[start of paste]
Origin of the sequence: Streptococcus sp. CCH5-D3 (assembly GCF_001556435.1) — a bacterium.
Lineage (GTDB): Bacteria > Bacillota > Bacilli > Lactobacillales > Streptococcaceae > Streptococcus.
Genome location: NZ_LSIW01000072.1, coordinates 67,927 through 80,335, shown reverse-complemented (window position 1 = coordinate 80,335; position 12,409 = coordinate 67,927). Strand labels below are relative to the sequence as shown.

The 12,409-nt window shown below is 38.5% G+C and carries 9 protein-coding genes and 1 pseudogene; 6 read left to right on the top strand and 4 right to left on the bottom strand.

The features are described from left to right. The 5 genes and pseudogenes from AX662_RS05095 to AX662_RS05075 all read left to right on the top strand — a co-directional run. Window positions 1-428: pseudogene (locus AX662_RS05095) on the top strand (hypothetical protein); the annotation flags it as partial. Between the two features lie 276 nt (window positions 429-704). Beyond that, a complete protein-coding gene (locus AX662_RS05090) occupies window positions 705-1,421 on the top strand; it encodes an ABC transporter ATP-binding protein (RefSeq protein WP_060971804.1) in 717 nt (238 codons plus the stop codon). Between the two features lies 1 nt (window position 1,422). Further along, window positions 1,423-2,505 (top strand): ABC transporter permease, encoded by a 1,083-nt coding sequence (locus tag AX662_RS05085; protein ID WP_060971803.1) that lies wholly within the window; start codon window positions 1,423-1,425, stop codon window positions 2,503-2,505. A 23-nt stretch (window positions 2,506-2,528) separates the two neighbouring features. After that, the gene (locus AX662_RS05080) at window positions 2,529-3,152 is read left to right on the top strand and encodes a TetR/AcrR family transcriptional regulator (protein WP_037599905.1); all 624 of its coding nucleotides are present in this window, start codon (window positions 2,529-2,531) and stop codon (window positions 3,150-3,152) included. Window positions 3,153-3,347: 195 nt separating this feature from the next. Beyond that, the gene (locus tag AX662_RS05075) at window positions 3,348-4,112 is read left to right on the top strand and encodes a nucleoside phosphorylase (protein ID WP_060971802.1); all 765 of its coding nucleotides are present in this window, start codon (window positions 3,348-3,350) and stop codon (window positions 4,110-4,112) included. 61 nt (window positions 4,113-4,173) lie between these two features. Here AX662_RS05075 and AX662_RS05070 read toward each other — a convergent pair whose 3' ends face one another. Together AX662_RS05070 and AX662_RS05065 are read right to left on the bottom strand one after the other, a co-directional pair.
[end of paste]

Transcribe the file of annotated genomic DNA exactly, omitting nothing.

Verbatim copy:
Origin of the sequence: Streptococcus sp. CCH5-D3 (assembly GCF_001556435.1) — a bacterium.
Lineage (GTDB): Bacteria > Bacillota > Bacilli > Lactobacillales > Streptococcaceae > Streptococcus.
Genome location: NZ_LSIW01000072.1, coordinates 67,927 through 80,335, shown reverse-complemented (window position 1 = coordinate 80,335; position 12,409 = coordinate 67,927). Strand labels below are relative to the sequence as shown.

The 12,409-nt window shown below is 38.5% G+C and carries 9 protein-coding genes and 1 pseudogene; 6 read left to right on the top strand and 4 right to left on the bottom strand.

The features are described from left to right. The 5 genes and pseudogenes from AX662_RS05095 to AX662_RS05075 all read left to right on the top strand — a co-directional run. Window positions 1-428: pseudogene (locus AX662_RS05095) on the top strand (hypothetical protein); the annotation flags it as partial. Between the two features lie 276 nt (window positions 429-704). Beyond that, a complete protein-coding gene (locus AX662_RS05090) occupies window positions 705-1,421 on the top strand; it encodes an ABC transporter ATP-binding protein (RefSeq protein WP_060971804.1) in 717 nt (238 codons plus the stop codon). Between the two features lies 1 nt (window position 1,422). Further along, window positions 1,423-2,505 (top strand): ABC transporter permease, encoded by a 1,083-nt coding sequence (locus tag AX662_RS05085; protein ID WP_060971803.1) that lies wholly within the window; start codon window positions 1,423-1,425, stop codon window positions 2,503-2,505. A 23-nt stretch (window positions 2,506-2,528) separates the two neighbouring features. After that, the gene (locus AX662_RS05080) at window positions 2,529-3,152 is read left to right on the top strand and encodes a TetR/AcrR family transcriptional regulator (protein WP_037599905.1); all 624 of its coding nucleotides are present in this window, start codon (window positions 2,529-2,531) and stop codon (window positions 3,150-3,152) included. Window positions 3,153-3,347: 195 nt separating this feature from the next. Beyond that, the gene (locus tag AX662_RS05075) at window positions 3,348-4,112 is read left to right on the top strand and encodes a nucleoside phosphorylase (protein ID WP_060971802.1); all 765 of its coding nucleotides are present in this window, start codon (window positions 3,348-3,350) and stop codon (window positions 4,110-4,112) included. 61 nt (window positions 4,113-4,173) lie between these two features. Here AX662_RS05075 and AX662_RS05070 read toward each other — a convergent pair whose 3' ends face one another. Together AX662_RS05070 and AX662_RS05065 are read right to left on the bottom strand one after the other, a co-directional pair.